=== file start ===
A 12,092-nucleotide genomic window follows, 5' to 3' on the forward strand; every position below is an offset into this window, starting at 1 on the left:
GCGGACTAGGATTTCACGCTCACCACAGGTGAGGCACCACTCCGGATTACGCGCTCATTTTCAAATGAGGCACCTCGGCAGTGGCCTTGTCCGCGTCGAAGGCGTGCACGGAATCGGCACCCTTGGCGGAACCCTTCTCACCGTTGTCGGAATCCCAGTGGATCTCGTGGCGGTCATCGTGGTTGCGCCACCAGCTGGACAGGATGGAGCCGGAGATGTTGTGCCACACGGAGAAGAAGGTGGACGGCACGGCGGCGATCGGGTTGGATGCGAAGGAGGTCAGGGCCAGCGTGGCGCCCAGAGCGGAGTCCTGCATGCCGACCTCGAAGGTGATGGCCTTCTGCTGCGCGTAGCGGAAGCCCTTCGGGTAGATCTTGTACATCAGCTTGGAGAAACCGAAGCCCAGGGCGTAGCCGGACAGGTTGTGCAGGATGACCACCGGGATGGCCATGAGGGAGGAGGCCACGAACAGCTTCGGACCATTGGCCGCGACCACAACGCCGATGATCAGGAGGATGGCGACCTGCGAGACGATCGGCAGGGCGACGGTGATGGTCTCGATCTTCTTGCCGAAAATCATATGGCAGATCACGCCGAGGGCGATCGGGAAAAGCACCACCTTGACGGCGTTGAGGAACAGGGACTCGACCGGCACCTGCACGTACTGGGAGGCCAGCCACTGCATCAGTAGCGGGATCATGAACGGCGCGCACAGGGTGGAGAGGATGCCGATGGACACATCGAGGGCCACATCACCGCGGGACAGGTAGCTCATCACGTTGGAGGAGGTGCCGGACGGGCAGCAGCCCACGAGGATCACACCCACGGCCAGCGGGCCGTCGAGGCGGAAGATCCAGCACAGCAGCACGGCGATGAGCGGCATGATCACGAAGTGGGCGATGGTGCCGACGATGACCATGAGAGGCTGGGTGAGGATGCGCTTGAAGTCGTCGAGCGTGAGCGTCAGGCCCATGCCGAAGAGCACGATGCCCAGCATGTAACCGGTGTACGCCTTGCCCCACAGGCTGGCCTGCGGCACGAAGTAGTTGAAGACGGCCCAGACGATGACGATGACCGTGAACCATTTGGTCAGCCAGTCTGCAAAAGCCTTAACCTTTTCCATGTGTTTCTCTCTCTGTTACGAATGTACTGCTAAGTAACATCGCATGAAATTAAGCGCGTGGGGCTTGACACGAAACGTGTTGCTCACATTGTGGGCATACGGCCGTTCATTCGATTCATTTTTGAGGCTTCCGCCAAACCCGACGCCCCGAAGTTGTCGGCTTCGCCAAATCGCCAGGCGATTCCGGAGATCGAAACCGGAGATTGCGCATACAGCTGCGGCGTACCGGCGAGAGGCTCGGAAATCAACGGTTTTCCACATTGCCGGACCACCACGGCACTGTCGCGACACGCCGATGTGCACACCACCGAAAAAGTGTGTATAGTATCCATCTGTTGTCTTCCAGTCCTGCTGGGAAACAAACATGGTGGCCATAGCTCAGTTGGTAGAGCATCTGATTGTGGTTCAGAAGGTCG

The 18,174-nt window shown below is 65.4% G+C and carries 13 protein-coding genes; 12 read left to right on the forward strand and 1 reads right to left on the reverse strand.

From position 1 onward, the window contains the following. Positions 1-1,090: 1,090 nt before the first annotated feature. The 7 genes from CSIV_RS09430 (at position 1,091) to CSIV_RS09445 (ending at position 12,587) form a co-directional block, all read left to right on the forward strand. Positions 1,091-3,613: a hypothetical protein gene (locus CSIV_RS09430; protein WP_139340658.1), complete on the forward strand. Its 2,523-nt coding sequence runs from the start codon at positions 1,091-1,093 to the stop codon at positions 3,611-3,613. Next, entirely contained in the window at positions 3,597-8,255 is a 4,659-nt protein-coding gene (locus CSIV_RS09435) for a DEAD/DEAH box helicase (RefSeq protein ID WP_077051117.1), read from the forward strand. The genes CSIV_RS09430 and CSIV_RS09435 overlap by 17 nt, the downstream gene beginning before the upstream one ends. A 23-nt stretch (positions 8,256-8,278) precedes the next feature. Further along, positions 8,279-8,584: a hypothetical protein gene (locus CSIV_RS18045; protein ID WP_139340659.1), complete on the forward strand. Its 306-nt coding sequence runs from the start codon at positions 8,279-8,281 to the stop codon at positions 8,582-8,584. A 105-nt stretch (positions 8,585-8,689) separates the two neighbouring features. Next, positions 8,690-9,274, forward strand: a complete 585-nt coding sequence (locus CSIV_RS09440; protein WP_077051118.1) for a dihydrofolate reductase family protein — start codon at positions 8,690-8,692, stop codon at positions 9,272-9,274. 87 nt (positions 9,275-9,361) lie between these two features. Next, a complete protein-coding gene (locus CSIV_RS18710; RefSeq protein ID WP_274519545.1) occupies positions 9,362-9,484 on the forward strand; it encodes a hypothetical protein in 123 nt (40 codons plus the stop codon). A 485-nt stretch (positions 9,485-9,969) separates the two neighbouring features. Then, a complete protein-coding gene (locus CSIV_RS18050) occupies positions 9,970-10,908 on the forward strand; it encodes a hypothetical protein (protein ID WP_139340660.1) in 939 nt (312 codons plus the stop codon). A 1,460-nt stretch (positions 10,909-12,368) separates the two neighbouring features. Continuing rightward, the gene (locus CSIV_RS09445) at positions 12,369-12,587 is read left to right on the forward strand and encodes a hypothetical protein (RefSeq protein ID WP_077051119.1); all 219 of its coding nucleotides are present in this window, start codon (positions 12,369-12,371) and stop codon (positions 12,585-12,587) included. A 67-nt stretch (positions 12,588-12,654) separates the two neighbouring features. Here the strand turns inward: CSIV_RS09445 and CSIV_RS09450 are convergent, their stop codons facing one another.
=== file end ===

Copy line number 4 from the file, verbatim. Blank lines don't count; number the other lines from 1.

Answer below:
From position 1 onward, the window contains the following. Positions 1-1,090: 1,090 nt before the first annotated feature. The 7 genes from CSIV_RS09430 (at position 1,091) to CSIV_RS09445 (ending at position 12,587) form a co-directional block, all read left to right on the forward strand. Positions 1,091-3,613: a hypothetical protein gene (locus CSIV_RS09430; protein WP_139340658.1), complete on the forward strand. Its 2,523-nt coding sequence runs from the start codon at positions 1,091-1,093 to the stop codon at positions 3,611-3,613. Next, entirely contained in the window at positions 3,597-8,255 is a 4,659-nt protein-coding gene (locus CSIV_RS09435) for a DEAD/DEAH box helicase (RefSeq protein ID WP_077051117.1), read from the forward strand. The genes CSIV_RS09430 and CSIV_RS09435 overlap by 17 nt, the downstream gene beginning before the upstream one ends. A 23-nt stretch (positions 8,256-8,278) precedes the next feature. Further along, positions 8,279-8,584: a hypothetical protein gene (locus CSIV_RS18045; protein ID WP_139340659.1), complete on the forward strand. Its 306-nt coding sequence runs from the start codon at positions 8,279-8,281 to the stop codon at positions 8,582-8,584. A 105-nt stretch (positions 8,585-8,689) separates the two neighbouring features. Next, positions 8,690-9,274, forward strand: a complete 585-nt coding sequence (locus CSIV_RS09440; protein WP_077051118.1) for a dihydrofolate reductase family protein — start codon at positions 8,690-8,692, stop codon at positions 9,272-9,274. 87 nt (positions 9,275-9,361) lie between these two features. Next, a complete protein-coding gene (locus CSIV_RS18710; RefSeq protein ID WP_274519545.1) occupies positions 9,362-9,484 on the forward strand; it encodes a hypothetical protein in 123 nt (40 codons plus the stop codon). A 485-nt stretch (positions 9,485-9,969) separates the two neighbouring features. Then, a complete protein-coding gene (locus CSIV_RS18050) occupies positions 9,970-10,908 on the forward strand; it encodes a hypothetical protein (protein ID WP_139340660.1) in 939 nt (312 codons plus the stop codon). A 1,460-nt stretch (positions 10,909-12,368) separates the two neighbouring features. Continuing rightward, the gene (locus CSIV_RS09445) at positions 12,369-12,587 is read left to right on the forward strand and encodes a hypothetical protein (RefSeq protein ID WP_077051119.1); all 219 of its coding nucleotides are present in this window, start codon (positions 12,369-12,371) and stop codon (positions 12,585-12,587) included. A 67-nt stretch (positions 12,588-12,654) separates the two neighbouring features. Here the strand turns inward: CSIV_RS09445 and CSIV_RS09450 are convergent, their stop codons facing one another.